As the players trudged off the turf after a crushing FA Cup defeat, Everton Football Club were crestfallen.

Three goals in as many minutes saw Wigan Athletic deal the Blues the hammer blow that confined them to another season without silverware, a millstone that clings heavily around the neck of manager David Moyes and his club as a whole.

Many fans hung around Goodison Park after the final whistle to vent their frustrations at the worst performance of the season in what was undoubtedly, the biggest match of their campaign.

Of course, Everton have been here before.

The defeat meant that twice in less than 12 months, the blue half of Merseyside have been eliminated from England’s premier cup competition in a tie where the word ‘final’ is uttered.

David Moyes

In April 2012, David Moyes’ side were beaten 2-1 at the semi-final stage by their bitter local rivals Liverpool, and on the day that saw the Grand National take place at Aintree Racecourse, it was easy to use the racing terminology to describe their defeat as a ‘final furlong collapse’ in the penultimate game before a Wembley final.

On that day, it was Andy Carroll’s late header that gave Kenny Dalglish’s side the win and saw them book their place in the final, and the aftermath of the defeat saw David Moyes have his future at the club called into question by fans, pundits and journalists alike.

The feeling was that the crushing loss to their fierce rivals would see Moyes question if he had taken his side as far as he could.

Since the defeat, both Moyes and the Blues as a whole have put the bitter disappointment of the exit behind them, dusted themselves off and have performed admirably in the Premier League this season.

However, despite the latest setback against Wigan offering similarities to the defeat to the Reds last year, the feeling amongst Everton fans this time round is slightly different.

Many feel that Moyes was too cautious in his approach against a side who are perennial Premier League strugglers and sat just one place above the relegation zone at the time of kick-off last Saturday.

The theory was that while it is prudent management to prepare for your opponents’ strengths, the decision to start Phil Neville ahead of Darron Gibson in midfield and the selection of just one striker in the form of Nikicia Jelavic was seen as criminal.

So what does Moyes do next?

Time and again he has saw his side come up short when it really matters. Since joining in 2002, the closest he has been to a trophy at the Blues was when his side took a first minute lead in the 2009 FA Cup final to Chelsea, only to be undone by goals from Frank Lampard and Didier Drogba.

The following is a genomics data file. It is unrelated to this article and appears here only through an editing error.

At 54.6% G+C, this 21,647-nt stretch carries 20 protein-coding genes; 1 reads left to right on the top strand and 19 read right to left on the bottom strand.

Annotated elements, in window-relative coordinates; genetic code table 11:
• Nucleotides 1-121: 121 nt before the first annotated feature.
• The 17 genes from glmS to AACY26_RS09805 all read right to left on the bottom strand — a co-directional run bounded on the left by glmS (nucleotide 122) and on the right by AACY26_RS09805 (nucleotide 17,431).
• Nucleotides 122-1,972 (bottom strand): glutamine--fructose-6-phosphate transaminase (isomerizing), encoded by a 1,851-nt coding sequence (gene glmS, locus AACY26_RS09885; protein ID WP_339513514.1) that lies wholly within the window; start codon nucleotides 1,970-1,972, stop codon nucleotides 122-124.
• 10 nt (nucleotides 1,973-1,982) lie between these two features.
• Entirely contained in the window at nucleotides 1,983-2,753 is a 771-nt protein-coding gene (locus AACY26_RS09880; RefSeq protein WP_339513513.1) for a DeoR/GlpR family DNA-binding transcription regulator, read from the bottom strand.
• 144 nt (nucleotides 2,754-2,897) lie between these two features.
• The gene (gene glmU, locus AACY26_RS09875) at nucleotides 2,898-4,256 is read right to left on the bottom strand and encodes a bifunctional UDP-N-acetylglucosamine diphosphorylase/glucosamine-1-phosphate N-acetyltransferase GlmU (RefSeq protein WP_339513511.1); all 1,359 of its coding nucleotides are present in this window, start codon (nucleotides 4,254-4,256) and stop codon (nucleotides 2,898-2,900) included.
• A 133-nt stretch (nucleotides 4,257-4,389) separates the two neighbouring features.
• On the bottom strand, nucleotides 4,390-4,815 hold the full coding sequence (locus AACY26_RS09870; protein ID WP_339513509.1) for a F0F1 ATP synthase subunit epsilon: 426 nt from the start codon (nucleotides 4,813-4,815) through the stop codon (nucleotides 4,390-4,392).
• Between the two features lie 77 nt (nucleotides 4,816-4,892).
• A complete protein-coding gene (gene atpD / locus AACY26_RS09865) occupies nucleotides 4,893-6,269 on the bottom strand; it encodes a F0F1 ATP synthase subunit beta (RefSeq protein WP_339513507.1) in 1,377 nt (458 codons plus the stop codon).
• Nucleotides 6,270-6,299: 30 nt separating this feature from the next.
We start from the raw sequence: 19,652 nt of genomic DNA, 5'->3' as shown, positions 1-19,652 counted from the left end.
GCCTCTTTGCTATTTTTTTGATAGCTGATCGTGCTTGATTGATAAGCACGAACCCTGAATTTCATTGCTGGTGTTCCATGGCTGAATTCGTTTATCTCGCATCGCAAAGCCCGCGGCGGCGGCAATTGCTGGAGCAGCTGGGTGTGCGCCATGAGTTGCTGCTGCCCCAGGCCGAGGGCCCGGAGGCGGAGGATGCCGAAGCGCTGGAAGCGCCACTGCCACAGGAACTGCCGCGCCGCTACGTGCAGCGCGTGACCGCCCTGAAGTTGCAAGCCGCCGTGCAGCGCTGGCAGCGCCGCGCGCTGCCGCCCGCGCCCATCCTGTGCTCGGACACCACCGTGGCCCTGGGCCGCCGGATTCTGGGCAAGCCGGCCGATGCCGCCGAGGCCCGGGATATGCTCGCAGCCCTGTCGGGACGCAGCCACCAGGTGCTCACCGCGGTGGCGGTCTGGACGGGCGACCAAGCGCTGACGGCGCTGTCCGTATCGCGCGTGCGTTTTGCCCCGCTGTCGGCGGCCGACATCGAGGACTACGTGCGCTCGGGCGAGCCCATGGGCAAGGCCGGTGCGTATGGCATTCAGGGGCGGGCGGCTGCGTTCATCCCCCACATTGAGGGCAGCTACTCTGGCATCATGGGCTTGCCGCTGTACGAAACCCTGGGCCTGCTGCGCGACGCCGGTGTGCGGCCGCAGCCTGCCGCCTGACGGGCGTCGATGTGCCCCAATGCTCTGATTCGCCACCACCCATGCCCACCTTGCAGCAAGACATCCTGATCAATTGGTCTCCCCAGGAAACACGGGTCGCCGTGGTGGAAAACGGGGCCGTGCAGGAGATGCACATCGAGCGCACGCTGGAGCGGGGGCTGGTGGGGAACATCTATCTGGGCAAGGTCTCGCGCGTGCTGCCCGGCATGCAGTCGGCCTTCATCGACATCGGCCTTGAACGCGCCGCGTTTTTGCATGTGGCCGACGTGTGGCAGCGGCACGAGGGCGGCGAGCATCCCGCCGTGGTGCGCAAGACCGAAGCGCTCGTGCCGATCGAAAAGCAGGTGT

The Scot has unquestionably had the Blues punching above their weight for several seasons, and their unlikely push for a Champions League spot this term has been a breath of fresh air to the Premier League.

Moyes has said that he will not decide his future until the summer, and there is a growing feeling from many that the former Preston North End boss will call time on his 11-year association with Everton.

A chronic lack of investment at the club means Moyes has never been able to compete with most other clubs in the league and has had to rummage around the lower end of the transfer market for years, unearthing bargains, polishing their skills and selling them for a profit.

Should Moyes stick with the Blues, it will represent a calculated gamble, a risk that could see his reputation as a manager plummet should he struggle to continue his consistency with the Blues.

But does Moyes need Everton more than they need him in 2013?

Moyes may be forced to survey the managerial landscape at the end of the campaign and surmise that there are currently no other clubs out there who he could walk into that are better than Everton.

For years it has been assumed wisdom that Moyes will leave the Blues for a ‘bigger club’. Chelsea, Tottenham Hotspur and even Manchester United have been mentioned, but at the end of the campaign, when he decides his future, perhaps, a good look at the situation will cause him equate that the grass at Goodison Park is in fact no less greener than anywhere else.

Spurs are settled with Andre Villas-Boas at the helm, Sir Alex Ferguson shows no signs of relenting at Old Trafford and Moyes knows a job with Chelsea means he is always less than half-a-dozen poor results away from unemployment.

Celtic have no desire to replace Neil Lennon and Gordon Strachan has only recently just taken over as national boss of Moyes’ Scotland two months ago. There are very few options available where he would be better placed than in his current spot in the dugout at Goodison Park.


  1. It’s examples like Moyes who make it so frustrating that few British managers are willing to look at jobs outside our shores.
    Imagine how much he could develop as a manager and grow his reputation if he was willing to manage at a team capable of winning the title in Portugal, Germany or Holland.


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